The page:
Deep blue sky. The distant rumble of a freight train heading west. The one remaining snowbank in the yard looks permanent as marble.
Clear and cool. Snow is mostly gone from the hillside, but the newly uncovered leaf duff is still damp and flattened, shining in the sun.
Crows call through the fog. I open my book to a haiku about crows calling through fog. Having melted a bit, the snow is again a blank page.
Snow blowing off the trees mingles with fresh flakes. Cloud shadow subsumes tree shadows like a malnourished rabbit reabsorbing her young.
Sky and ground both flat white. A squirrel missing a quarter of her tail is fossicking through the snow, ignored by a high-speed chipmunk.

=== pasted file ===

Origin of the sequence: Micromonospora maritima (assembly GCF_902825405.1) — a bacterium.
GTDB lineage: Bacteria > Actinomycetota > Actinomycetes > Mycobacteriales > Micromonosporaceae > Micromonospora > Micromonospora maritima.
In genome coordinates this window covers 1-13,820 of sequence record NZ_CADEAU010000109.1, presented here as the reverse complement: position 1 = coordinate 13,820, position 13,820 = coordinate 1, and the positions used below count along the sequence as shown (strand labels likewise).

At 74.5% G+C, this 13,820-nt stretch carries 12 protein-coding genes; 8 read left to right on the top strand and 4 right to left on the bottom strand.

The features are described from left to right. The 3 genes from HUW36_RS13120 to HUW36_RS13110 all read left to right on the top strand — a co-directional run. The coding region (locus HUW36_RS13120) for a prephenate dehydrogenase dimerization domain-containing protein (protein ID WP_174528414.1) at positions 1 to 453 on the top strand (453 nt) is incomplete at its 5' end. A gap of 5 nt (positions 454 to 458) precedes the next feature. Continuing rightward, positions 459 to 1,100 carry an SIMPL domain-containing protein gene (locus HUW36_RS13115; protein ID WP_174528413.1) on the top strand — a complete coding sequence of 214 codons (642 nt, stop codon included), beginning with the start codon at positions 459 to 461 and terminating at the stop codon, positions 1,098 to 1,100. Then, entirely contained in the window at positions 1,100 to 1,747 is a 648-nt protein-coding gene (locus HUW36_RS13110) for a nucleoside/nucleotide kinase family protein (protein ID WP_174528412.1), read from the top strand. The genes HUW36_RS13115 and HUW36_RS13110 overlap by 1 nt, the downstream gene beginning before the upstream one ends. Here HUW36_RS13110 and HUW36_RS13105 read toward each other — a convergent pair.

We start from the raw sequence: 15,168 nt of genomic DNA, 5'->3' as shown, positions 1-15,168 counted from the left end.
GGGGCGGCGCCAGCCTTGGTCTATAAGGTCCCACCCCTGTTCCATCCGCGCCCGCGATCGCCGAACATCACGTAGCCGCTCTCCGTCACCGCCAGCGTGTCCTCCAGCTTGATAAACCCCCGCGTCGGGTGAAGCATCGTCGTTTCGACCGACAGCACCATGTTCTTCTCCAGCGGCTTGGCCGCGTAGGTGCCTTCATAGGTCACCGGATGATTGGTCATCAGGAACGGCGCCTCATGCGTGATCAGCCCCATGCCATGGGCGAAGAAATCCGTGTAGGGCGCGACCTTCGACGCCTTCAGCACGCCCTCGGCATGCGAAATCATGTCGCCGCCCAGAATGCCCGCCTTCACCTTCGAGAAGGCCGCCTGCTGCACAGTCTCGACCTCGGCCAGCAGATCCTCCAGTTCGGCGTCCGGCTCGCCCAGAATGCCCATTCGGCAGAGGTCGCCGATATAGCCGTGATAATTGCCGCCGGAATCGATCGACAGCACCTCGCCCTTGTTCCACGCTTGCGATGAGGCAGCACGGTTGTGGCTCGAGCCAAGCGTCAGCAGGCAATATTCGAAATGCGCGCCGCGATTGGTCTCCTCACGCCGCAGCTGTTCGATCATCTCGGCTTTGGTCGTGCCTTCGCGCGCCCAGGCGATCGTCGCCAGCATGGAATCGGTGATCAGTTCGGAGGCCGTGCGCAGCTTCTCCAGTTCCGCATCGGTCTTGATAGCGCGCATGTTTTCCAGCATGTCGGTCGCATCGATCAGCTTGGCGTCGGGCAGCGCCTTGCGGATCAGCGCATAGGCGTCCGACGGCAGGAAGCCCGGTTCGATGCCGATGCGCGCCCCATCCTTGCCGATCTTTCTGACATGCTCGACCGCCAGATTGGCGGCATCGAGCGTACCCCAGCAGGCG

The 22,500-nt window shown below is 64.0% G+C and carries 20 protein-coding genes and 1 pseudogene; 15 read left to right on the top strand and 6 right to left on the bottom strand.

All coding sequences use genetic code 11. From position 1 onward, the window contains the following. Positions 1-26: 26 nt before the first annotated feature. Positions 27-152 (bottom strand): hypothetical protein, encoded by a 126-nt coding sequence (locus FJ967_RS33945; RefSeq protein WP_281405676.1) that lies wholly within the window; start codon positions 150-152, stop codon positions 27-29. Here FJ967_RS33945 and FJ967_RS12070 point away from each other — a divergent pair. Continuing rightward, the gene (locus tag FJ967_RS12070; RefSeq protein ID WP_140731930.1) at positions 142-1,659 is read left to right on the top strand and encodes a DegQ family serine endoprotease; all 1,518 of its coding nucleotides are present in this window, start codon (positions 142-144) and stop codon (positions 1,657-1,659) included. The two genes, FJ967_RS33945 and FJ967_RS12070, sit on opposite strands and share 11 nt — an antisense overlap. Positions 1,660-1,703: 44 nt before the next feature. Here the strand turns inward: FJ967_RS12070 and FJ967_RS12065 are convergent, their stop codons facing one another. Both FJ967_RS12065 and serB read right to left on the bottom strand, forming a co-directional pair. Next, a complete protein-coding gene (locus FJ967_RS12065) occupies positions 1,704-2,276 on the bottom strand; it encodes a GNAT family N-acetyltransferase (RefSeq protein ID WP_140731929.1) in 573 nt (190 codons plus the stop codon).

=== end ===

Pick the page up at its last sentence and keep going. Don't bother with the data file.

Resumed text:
Bird tracks in the snow next to the house like meandering lines of cuneiform verse, breaking off at odd points where something took flight.
Something has been ripping into the old hornet’s nest on the porch ceiling: pieces of its gray paper litter the fresh snow. A wren flies in.
Late morning and the rain stops, the fog lifts to reveal the same snow-clad mountain as before. The distant sound of an engine being revved.
Today the icy snowpack can just support my weight. Crows down at the end of the field remind me of Twitter: two’s company, three’s a mob.
Deep blue sky. A small cloud forms right where I’m gazing. In my garden, a rock has melted the snow around it as if it’s alive.